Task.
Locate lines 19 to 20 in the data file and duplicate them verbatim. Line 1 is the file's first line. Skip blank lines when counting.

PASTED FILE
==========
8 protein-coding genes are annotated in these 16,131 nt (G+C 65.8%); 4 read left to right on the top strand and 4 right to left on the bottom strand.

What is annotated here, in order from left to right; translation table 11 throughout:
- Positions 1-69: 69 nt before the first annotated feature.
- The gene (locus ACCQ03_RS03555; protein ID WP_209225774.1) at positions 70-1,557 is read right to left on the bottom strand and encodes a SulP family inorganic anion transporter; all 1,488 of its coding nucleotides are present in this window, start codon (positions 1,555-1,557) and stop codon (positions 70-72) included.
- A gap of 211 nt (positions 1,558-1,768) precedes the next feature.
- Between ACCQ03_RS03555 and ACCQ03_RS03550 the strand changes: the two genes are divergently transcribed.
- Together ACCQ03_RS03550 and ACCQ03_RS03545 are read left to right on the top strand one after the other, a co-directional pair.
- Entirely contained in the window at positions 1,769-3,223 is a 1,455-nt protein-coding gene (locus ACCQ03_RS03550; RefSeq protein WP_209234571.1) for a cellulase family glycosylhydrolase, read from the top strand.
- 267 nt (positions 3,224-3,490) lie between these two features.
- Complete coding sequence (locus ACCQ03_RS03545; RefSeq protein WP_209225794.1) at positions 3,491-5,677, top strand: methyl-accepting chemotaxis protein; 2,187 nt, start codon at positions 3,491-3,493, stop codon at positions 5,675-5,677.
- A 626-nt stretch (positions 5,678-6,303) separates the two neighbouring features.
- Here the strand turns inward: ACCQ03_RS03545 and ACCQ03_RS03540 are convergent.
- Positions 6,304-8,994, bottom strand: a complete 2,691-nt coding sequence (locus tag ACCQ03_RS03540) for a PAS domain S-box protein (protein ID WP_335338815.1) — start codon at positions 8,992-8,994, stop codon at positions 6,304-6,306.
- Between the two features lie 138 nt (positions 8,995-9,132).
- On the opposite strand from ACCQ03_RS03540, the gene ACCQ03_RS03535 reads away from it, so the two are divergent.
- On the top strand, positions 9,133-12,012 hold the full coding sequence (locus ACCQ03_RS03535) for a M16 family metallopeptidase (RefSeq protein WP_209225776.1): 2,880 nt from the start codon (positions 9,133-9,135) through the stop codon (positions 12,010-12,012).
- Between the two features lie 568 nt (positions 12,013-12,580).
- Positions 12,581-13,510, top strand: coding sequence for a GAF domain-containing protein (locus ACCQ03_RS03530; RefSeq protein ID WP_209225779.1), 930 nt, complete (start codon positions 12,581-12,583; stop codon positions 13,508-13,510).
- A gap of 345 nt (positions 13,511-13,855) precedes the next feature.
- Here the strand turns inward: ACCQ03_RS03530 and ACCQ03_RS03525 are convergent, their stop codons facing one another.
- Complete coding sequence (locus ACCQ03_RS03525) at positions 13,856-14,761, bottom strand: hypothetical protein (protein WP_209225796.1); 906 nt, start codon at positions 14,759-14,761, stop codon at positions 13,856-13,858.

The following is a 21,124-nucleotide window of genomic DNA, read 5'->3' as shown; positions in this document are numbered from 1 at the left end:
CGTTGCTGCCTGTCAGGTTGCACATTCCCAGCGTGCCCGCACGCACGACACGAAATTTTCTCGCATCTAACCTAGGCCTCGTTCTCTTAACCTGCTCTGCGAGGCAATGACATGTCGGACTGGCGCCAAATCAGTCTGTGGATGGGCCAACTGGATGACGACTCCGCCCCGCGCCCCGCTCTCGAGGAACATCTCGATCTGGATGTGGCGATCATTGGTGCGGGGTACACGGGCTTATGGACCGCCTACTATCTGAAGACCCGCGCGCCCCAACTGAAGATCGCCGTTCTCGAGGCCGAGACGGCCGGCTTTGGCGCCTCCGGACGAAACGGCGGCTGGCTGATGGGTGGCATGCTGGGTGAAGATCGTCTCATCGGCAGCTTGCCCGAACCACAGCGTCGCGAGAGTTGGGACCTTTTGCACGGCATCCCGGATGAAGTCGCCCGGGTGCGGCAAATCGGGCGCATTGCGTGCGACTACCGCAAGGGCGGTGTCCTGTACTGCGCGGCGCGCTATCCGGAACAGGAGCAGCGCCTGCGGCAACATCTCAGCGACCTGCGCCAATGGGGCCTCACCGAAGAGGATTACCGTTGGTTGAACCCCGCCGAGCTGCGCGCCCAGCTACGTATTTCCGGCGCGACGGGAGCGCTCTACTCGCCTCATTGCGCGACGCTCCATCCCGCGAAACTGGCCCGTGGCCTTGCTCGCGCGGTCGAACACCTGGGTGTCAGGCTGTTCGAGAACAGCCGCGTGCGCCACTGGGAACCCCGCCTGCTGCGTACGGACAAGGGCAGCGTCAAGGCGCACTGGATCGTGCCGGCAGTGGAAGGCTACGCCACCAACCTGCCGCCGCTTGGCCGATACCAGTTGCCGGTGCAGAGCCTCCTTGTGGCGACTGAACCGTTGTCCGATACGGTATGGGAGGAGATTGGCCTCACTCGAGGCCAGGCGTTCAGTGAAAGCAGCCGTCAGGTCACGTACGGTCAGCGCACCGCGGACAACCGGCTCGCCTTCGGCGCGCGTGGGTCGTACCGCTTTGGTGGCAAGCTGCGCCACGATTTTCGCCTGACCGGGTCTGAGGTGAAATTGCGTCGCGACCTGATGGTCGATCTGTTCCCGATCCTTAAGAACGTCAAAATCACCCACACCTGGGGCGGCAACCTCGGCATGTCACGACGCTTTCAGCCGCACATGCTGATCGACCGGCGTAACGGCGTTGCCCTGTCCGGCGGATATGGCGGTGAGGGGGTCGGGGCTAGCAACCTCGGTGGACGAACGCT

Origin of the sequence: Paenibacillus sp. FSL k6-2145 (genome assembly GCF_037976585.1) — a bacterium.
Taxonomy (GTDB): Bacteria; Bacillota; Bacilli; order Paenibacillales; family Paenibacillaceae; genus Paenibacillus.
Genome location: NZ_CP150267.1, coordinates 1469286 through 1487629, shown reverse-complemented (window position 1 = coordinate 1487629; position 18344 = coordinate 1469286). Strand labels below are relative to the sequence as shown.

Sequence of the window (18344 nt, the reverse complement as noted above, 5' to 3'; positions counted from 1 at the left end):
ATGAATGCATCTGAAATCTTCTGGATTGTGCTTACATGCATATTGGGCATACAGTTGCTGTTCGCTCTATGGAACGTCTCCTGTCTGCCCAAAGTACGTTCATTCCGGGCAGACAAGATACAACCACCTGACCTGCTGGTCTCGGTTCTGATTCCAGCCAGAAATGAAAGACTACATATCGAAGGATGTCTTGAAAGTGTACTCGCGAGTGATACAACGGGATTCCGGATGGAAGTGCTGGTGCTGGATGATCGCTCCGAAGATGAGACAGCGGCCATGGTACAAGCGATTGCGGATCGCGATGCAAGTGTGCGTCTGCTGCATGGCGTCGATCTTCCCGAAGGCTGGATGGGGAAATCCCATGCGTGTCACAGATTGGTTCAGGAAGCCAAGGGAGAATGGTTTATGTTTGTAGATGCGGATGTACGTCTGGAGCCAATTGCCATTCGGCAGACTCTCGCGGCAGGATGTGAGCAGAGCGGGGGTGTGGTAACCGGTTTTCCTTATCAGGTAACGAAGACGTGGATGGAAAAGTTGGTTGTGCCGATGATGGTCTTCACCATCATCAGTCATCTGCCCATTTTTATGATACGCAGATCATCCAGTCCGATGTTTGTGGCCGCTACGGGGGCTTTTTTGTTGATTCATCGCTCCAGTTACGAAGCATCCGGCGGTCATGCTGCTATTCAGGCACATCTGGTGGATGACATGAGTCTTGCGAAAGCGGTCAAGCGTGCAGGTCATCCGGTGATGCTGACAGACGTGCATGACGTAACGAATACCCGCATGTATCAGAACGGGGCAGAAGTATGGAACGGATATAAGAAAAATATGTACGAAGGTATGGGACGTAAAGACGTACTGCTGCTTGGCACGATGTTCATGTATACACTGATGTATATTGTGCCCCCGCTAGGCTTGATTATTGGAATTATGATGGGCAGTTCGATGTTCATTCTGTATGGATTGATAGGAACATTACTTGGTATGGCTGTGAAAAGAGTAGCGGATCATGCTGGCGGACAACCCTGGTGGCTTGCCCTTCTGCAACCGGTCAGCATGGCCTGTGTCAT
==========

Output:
- A gap of 345 nt (positions 13,511-13,855) precedes the next feature.
- Here the strand turns inward: ACCQ03_RS03530 and ACCQ03_RS03525 are convergent, their stop codons facing one another.